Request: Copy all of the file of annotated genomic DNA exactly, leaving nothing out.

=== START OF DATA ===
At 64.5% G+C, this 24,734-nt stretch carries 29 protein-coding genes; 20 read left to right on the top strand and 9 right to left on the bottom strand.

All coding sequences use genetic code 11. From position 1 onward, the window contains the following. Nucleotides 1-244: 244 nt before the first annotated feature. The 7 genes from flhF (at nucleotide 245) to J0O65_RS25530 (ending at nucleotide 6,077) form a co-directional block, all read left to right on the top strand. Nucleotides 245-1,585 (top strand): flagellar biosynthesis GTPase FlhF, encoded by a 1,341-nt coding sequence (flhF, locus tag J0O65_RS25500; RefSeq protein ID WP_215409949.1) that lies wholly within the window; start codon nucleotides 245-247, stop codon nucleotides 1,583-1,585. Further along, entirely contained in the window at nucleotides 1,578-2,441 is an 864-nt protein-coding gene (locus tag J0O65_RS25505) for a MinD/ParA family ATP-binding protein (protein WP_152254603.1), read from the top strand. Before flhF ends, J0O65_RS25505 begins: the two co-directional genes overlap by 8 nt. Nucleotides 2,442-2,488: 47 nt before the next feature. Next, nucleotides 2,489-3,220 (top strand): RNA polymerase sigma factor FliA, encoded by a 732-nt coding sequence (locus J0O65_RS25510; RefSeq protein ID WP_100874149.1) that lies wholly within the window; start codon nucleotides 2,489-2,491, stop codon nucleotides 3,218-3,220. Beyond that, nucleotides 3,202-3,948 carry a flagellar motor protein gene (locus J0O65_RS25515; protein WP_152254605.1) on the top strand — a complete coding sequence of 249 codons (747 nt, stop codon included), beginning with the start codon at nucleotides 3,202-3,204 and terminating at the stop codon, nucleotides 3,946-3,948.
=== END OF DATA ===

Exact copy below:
At 64.5% G+C, this 24,734-nt stretch carries 29 protein-coding genes; 20 read left to right on the top strand and 9 right to left on the bottom strand.

All coding sequences use genetic code 11. From position 1 onward, the window contains the following. Nucleotides 1-244: 244 nt before the first annotated feature. The 7 genes from flhF (at nucleotide 245) to J0O65_RS25530 (ending at nucleotide 6,077) form a co-directional block, all read left to right on the top strand. Nucleotides 245-1,585 (top strand): flagellar biosynthesis GTPase FlhF, encoded by a 1,341-nt coding sequence (flhF, locus tag J0O65_RS25500; RefSeq protein ID WP_215409949.1) that lies wholly within the window; start codon nucleotides 245-247, stop codon nucleotides 1,583-1,585. Further along, entirely contained in the window at nucleotides 1,578-2,441 is an 864-nt protein-coding gene (locus tag J0O65_RS25505) for a MinD/ParA family ATP-binding protein (protein WP_152254603.1), read from the top strand. Before flhF ends, J0O65_RS25505 begins: the two co-directional genes overlap by 8 nt. Nucleotides 2,442-2,488: 47 nt before the next feature. Next, nucleotides 2,489-3,220 (top strand): RNA polymerase sigma factor FliA, encoded by a 732-nt coding sequence (locus J0O65_RS25510; RefSeq protein ID WP_100874149.1) that lies wholly within the window; start codon nucleotides 2,489-2,491, stop codon nucleotides 3,218-3,220. Beyond that, nucleotides 3,202-3,948 carry a flagellar motor protein gene (locus J0O65_RS25515; protein WP_152254605.1) on the top strand — a complete coding sequence of 249 codons (747 nt, stop codon included), beginning with the start codon at nucleotides 3,202-3,204 and terminating at the stop codon, nucleotides 3,946-3,948.